In late 1964, Martin Luther King Jr. addressed the Methodist Student Movement, meeting in Lincoln, Nebraska. “We have a Christian responsibility…in this racial crisis, in this revolution…to reaffirm the essential immorality of racial segregation,” he told the students, who were distressed by the Central Jurisdiction’s persistence. “Racial segregation is sinful and immoral…” King declared. He commended Methodists for “some strides,” including the appointment of black Bishop James Thomas to lead mostly white churches. [ Martin Luther King Jr., “Methodist Student Leadership Conference Address”, delivered in 1964, American Rhetoric Online Speech Bank, 2001-2011, American Rhetoric:http://americanrhetoric.com/speeches/methodistyouthconference.htm%5D.
Bishop Edgar Love celebrated Methodism’sracial progress in 1965. In 1966 the Board of Missions acknowledged the rise of the sometimes militant “black power” movement. The board noted,”If they choose to speak in terms of power, it is because that is precisely the value by which majority America lives.” [“Methodists Support Statement on ‘Historic’ Distortions of Power”, Afro-American (October 15, 1966) Page 3]. Introducing Martin Luther King Jr. to the 1966 Methodist Bicentennial Celebration in Baltimore, Los Angeles Bishop Donald Tippett hailed him as “The most prophetic voice in all America, yea, in all the world today.” Having been preceded as a speaker by President Lyndon Johnson, King warned: “Unless America grapples more firmly with the lot of the colored masses in the ghettos, we will see much darker nights of social corruption than in Watts last summer.” He urged more federal spending on guaranteed incomes, housing for the poor, and more school teachers. [“King Forecasts ‘Hot Summer'” , Afro-American (April 30, 1966) Page 3]. Maybe I’m mistaken but isn’t this politics being bantered around in a church environment? Isn’t the church supposed to avoid politics? Or is it the pastor who told me that politics did not belong in the church has it wrong?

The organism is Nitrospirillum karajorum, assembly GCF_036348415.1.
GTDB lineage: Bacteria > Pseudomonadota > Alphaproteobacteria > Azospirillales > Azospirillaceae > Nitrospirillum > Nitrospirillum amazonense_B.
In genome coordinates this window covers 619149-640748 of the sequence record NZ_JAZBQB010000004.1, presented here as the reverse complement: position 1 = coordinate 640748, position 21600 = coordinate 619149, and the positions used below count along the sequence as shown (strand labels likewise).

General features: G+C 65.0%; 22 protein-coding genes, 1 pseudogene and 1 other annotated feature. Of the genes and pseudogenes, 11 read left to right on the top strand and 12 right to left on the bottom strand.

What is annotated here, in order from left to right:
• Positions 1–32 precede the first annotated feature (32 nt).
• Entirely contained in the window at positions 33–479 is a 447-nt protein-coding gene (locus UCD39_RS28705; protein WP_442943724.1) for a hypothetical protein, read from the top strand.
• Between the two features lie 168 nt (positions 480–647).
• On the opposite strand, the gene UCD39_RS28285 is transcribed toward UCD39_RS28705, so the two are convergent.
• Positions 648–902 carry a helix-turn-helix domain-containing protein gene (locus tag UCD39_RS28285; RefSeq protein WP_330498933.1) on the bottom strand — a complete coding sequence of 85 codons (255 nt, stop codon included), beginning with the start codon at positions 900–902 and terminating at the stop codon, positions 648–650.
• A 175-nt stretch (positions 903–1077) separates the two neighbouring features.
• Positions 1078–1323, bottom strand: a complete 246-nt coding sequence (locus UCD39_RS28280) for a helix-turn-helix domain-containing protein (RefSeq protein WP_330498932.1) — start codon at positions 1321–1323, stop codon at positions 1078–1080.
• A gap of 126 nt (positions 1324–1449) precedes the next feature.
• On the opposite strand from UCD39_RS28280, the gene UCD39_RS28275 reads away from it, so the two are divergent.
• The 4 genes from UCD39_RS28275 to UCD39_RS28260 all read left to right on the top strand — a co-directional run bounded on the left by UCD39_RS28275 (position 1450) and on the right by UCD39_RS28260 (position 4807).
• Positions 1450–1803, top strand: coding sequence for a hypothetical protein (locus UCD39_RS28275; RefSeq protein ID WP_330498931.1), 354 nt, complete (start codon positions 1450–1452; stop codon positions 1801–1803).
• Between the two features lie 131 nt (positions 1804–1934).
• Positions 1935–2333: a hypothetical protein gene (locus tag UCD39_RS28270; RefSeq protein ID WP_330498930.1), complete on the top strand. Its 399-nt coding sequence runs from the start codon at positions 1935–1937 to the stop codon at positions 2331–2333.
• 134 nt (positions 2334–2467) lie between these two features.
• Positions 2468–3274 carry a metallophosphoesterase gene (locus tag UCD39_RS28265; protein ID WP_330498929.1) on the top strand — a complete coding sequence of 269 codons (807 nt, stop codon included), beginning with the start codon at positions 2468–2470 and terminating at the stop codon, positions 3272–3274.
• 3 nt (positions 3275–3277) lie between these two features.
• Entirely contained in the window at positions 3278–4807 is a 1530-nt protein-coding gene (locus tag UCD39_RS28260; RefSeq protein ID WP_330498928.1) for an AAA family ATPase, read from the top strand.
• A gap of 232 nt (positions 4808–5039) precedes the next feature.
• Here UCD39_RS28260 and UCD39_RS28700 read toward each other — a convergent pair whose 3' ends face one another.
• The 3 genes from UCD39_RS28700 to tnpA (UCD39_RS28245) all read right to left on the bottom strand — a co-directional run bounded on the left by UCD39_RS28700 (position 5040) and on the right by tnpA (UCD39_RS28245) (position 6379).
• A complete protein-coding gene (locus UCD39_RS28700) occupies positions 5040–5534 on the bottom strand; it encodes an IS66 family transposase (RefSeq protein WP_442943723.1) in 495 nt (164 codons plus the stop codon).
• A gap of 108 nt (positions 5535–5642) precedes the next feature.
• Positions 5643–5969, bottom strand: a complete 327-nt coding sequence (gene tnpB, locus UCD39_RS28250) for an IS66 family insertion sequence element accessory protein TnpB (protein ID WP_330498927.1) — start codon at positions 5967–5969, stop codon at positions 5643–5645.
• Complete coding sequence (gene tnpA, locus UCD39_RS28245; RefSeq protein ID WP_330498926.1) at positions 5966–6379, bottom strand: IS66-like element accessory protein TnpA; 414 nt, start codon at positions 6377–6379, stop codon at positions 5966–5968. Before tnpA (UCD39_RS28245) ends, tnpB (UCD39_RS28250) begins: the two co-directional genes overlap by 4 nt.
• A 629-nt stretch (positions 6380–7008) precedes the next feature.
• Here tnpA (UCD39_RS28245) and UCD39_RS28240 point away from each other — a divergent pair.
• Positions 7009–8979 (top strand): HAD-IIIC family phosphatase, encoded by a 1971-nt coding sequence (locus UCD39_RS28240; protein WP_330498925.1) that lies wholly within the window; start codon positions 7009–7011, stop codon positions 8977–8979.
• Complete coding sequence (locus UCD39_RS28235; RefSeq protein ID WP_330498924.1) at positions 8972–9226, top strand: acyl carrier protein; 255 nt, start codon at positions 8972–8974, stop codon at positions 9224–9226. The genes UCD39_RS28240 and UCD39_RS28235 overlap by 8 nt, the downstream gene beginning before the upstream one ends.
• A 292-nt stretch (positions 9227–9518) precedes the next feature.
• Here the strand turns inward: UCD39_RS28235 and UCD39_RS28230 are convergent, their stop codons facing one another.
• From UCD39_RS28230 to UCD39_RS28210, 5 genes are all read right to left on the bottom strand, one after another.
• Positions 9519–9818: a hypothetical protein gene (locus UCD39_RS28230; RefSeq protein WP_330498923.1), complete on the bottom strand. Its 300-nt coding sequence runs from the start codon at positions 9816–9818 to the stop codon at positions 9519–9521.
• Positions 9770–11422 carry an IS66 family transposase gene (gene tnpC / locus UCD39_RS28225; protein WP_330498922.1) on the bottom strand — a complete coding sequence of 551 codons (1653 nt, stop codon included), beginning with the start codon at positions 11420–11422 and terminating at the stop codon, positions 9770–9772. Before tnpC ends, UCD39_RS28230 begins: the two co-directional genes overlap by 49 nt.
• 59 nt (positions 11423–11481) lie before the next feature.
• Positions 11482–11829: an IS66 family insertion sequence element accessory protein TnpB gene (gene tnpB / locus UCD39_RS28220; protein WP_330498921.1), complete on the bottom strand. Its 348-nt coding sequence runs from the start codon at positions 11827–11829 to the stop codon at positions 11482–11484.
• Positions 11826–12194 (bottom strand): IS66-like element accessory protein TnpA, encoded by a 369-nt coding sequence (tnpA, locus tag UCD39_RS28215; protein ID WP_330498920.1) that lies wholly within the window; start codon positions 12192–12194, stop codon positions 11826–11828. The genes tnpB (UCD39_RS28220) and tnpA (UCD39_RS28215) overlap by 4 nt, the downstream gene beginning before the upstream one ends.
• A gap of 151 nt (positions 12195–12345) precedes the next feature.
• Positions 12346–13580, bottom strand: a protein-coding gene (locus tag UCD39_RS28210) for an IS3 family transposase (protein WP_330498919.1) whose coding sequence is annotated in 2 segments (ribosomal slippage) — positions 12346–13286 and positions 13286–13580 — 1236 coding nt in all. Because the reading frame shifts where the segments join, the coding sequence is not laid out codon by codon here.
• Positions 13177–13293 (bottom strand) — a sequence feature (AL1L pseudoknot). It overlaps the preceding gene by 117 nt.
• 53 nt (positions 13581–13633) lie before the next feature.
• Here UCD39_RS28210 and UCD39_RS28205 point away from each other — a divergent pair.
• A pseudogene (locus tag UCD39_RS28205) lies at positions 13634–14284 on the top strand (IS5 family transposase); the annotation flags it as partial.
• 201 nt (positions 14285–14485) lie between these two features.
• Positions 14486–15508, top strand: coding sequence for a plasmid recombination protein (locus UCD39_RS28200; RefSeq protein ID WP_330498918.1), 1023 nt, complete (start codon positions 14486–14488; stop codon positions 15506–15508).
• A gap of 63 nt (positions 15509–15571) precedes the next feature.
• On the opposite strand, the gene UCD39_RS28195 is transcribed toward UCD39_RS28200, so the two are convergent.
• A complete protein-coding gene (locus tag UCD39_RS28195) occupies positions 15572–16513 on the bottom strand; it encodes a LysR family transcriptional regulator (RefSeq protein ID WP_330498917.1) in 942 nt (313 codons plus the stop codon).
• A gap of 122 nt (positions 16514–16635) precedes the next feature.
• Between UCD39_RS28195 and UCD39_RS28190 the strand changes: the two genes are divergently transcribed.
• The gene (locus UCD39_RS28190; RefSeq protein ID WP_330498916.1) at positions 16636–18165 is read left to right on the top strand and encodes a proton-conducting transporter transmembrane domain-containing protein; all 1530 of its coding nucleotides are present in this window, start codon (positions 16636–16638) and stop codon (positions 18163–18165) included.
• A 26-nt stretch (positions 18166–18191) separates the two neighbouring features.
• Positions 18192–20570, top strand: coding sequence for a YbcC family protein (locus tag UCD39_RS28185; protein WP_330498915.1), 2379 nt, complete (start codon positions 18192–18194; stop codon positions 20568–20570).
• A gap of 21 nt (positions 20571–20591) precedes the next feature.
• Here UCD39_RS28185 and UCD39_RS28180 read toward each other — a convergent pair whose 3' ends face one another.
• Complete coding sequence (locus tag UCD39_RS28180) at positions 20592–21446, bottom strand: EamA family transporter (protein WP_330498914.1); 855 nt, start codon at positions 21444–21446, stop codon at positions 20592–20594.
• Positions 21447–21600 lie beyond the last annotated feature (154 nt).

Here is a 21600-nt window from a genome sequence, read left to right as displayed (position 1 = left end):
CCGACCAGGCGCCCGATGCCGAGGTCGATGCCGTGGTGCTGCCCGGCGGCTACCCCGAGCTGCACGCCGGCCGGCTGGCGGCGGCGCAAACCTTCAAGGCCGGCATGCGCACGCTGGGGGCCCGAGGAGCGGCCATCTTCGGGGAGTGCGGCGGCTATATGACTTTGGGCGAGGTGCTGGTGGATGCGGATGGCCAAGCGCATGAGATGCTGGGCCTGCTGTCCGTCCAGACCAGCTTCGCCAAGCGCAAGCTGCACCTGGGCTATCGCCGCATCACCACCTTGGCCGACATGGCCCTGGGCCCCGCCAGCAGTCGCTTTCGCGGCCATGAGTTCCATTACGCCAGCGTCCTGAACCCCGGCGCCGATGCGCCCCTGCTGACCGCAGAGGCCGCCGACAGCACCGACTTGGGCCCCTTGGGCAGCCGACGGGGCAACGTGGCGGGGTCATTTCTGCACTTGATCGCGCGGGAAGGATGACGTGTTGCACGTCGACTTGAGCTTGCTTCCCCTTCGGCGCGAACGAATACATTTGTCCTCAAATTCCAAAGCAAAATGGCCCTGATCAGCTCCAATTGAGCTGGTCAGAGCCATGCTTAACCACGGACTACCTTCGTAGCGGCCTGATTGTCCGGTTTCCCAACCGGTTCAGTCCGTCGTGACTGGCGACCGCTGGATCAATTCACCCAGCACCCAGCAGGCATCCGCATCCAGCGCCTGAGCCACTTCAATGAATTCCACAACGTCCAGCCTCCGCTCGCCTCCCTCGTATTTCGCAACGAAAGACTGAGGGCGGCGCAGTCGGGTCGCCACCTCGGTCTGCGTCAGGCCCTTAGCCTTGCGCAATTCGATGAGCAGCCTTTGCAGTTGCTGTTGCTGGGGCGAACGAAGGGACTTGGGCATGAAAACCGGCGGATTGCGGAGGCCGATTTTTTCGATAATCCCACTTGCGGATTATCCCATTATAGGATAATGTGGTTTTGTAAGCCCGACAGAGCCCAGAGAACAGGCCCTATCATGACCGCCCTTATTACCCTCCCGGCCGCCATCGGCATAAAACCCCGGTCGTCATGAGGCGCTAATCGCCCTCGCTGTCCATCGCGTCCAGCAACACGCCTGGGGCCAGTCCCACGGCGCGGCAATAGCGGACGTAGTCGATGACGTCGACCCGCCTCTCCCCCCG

A special General Conference met in 1966 to adjudicate Methodism’s merger with the Evangelical United Brethren Church. Rev. Joseph Lowery, a prominent black civil rights advocate, made a motion for the Central Jurisdiction’s (the all black jurisdiction) eradication by 1972. The motion failed. But the delegates did approve a slightly less definitive elimination of the Central Jurisdiction targeted for 1972. The Central Jurisdiction’s last meeting was in 1967 in Nashville. [Murray, Crucible of Race, Pages 189-195].
Black Methodists for Church Renewal (BMCR) formed in early 1968 as the church’s first ethnic caucus, with funding from the Women’s Division. Speakers at their first gathering of 300 black Methodists included James Farmer of the Congress on Racial Equality and the more militant Stokely Carmichael of the Student Nonviolent Coordinating Committee. (What a misnomer of a title) One BMCR founder was Memphis minister James Lawson, who invited Martin Luther King Jr. to help with the 1968 garbage workers’ strike in Memphis, where King was assassinated. [Murray, Crucible of Race, Pages 201-202]. King had been scheduled to lead “poor people’s march” on Washington, DC, which Baltimore- Washington Bishop John Wesley Lord had endorsed. [“Endorses March’, Chicago Daily Defender (April 13, 1968) Page 26].
At this point it seems the segregation question in the Methodist was finally coming at least to a tolerant end. Next week we will follow the Methodist into a quasi end of racism and into the church’s next political endeavor that would shape the next generation of Methodist elites.
– Bob Munsey
“Sometimes we look back at our lives in a kind of wonder, seeing how the Lord knit together so many apparently unrelated people and events to compose the quilt of our lives.” Gary Inrig